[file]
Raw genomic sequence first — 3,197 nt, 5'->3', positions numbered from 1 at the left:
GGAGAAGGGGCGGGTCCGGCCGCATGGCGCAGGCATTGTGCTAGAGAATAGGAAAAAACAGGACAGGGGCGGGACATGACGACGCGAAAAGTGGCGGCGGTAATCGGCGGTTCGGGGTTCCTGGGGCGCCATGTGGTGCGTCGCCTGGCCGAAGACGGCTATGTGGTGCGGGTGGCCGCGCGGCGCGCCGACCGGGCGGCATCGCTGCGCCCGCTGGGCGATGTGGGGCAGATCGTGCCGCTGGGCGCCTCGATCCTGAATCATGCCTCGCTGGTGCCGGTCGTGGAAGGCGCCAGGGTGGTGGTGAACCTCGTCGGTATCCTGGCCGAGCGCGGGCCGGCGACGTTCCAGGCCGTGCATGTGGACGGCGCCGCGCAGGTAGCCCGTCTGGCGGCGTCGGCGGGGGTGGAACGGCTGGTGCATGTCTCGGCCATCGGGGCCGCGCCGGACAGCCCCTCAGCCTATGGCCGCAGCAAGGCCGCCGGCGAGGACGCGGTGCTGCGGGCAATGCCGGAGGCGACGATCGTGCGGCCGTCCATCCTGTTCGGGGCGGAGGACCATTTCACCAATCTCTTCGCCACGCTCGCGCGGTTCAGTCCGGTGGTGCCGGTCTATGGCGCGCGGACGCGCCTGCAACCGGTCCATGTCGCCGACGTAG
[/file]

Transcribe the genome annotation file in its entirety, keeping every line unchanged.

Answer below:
Raw genomic sequence first — 3,197 nt, 5'->3', positions numbered from 1 at the left:
GGAGAAGGGGCGGGTCCGGCCGCATGGCGCAGGCATTGTGCTAGAGAATAGGAAAAAACAGGACAGGGGCGGGACATGACGACGCGAAAAGTGGCGGCGGTAATCGGCGGTTCGGGGTTCCTGGGGCGCCATGTGGTGCGTCGCCTGGCCGAAGACGGCTATGTGGTGCGGGTGGCCGCGCGGCGCGCCGACCGGGCGGCATCGCTGCGCCCGCTGGGCGATGTGGGGCAGATCGTGCCGCTGGGCGCCTCGATCCTGAATCATGCCTCGCTGGTGCCGGTCGTGGAAGGCGCCAGGGTGGTGGTGAACCTCGTCGGTATCCTGGCCGAGCGCGGGCCGGCGACGTTCCAGGCCGTGCATGTGGACGGCGCCGCGCAGGTAGCCCGTCTGGCGGCGTCGGCGGGGGTGGAACGGCTGGTGCATGTCTCGGCCATCGGGGCCGCGCCGGACAGCCCCTCAGCCTATGGCCGCAGCAAGGCCGCCGGCGAGGACGCGGTGCTGCGGGCAATGCCGGAGGCGACGATCGTGCGGCCGTCCATCCTGTTCGGGGCGGAGGACCATTTCACCAATCTCTTCGCCACGCTCGCGCGGTTCAGTCCGGTGGTGCCGGTCTATGGCGCGCGGACGCGCCTGCAACCGGTCCATGTCGCCGACGTAG